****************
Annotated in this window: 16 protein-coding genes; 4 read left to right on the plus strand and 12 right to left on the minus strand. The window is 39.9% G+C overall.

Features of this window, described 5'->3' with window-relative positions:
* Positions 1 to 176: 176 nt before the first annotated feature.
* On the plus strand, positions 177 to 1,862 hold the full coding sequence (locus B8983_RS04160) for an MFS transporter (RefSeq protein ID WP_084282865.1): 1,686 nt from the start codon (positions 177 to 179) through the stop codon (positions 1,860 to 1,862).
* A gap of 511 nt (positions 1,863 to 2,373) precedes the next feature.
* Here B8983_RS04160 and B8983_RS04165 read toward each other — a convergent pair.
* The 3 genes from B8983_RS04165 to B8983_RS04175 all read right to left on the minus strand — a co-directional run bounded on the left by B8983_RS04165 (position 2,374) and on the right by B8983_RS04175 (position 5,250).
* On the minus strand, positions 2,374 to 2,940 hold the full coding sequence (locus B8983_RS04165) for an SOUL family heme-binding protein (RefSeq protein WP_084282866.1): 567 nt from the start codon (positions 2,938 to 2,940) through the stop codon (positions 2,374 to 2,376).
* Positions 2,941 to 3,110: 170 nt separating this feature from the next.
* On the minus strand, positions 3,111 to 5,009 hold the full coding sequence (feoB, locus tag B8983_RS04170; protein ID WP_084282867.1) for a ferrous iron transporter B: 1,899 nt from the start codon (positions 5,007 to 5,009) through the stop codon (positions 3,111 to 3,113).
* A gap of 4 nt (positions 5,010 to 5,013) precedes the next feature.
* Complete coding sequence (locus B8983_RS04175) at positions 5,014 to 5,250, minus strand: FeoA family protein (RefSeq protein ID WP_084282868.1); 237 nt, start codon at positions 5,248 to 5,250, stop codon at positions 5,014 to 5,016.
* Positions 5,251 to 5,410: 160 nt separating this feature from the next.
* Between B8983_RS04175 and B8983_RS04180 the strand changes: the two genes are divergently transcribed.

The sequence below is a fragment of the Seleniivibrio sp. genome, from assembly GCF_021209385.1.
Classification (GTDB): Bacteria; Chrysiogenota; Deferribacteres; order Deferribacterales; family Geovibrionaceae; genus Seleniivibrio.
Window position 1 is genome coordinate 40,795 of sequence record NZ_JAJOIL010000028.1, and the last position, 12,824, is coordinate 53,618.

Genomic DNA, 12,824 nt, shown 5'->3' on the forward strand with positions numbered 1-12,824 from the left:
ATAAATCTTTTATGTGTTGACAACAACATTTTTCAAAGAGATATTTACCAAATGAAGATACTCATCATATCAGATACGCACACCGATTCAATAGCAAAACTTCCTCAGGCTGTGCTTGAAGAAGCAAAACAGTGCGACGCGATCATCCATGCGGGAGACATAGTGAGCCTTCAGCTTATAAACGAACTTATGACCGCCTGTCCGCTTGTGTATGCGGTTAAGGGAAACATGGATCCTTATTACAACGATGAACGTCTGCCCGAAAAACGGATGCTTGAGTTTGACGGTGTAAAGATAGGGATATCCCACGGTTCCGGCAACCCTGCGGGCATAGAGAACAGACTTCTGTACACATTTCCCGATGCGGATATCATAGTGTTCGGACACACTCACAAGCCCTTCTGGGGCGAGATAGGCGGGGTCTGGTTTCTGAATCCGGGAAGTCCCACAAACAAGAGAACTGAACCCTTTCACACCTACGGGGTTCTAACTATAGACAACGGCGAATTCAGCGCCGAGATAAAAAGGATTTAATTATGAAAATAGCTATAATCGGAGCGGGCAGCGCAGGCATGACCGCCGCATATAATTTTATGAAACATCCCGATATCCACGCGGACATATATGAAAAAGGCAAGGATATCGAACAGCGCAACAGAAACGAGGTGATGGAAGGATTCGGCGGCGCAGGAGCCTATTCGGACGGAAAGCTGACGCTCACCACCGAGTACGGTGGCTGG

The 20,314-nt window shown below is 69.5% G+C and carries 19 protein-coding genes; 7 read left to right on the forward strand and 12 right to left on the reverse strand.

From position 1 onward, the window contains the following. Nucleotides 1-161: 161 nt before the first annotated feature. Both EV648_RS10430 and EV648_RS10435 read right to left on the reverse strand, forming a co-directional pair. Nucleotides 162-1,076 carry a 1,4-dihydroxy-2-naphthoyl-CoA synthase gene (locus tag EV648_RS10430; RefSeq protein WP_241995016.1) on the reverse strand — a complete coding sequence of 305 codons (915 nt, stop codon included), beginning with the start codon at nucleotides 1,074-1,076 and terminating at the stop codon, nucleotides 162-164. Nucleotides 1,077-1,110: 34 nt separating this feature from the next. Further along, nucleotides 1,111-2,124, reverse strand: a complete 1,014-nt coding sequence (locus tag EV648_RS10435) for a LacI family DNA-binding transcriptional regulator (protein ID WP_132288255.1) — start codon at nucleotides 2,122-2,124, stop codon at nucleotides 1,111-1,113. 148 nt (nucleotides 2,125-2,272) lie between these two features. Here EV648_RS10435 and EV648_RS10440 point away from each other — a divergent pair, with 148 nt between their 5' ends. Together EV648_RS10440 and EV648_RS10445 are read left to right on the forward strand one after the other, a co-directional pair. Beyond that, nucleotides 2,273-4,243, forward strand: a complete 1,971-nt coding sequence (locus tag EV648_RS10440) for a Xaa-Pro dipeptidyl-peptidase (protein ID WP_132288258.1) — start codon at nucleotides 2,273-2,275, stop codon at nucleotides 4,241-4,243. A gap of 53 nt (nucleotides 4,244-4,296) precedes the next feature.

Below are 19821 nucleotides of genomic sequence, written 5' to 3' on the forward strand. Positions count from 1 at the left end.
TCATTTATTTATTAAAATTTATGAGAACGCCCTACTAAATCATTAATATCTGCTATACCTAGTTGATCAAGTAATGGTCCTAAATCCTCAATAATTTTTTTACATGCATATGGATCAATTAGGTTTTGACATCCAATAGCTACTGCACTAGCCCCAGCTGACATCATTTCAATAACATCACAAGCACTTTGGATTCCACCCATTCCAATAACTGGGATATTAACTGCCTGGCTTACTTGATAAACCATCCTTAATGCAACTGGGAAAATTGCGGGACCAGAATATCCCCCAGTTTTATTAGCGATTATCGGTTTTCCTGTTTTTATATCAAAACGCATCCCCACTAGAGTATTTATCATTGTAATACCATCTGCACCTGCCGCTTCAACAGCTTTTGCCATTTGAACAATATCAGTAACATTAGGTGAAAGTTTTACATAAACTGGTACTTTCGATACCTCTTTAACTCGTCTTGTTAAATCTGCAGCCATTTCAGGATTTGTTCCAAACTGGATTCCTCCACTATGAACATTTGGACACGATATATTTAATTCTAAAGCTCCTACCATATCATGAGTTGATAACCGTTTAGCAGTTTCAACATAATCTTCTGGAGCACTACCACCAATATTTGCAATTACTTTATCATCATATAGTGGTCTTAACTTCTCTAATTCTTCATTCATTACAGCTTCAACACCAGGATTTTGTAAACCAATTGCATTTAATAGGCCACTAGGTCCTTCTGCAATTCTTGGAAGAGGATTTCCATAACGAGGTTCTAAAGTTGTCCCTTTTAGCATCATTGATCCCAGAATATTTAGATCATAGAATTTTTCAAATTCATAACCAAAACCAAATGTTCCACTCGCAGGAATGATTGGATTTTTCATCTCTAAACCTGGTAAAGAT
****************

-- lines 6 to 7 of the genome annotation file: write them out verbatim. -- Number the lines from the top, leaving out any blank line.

* Here B8983_RS04160 and B8983_RS04165 read toward each other — a convergent pair.
* The 3 genes from B8983_RS04165 to B8983_RS04175 all read right to left on the minus strand — a co-directional run bounded on the left by B8983_RS04165 (position 2,374) and on the right by B8983_RS04175 (position 5,250).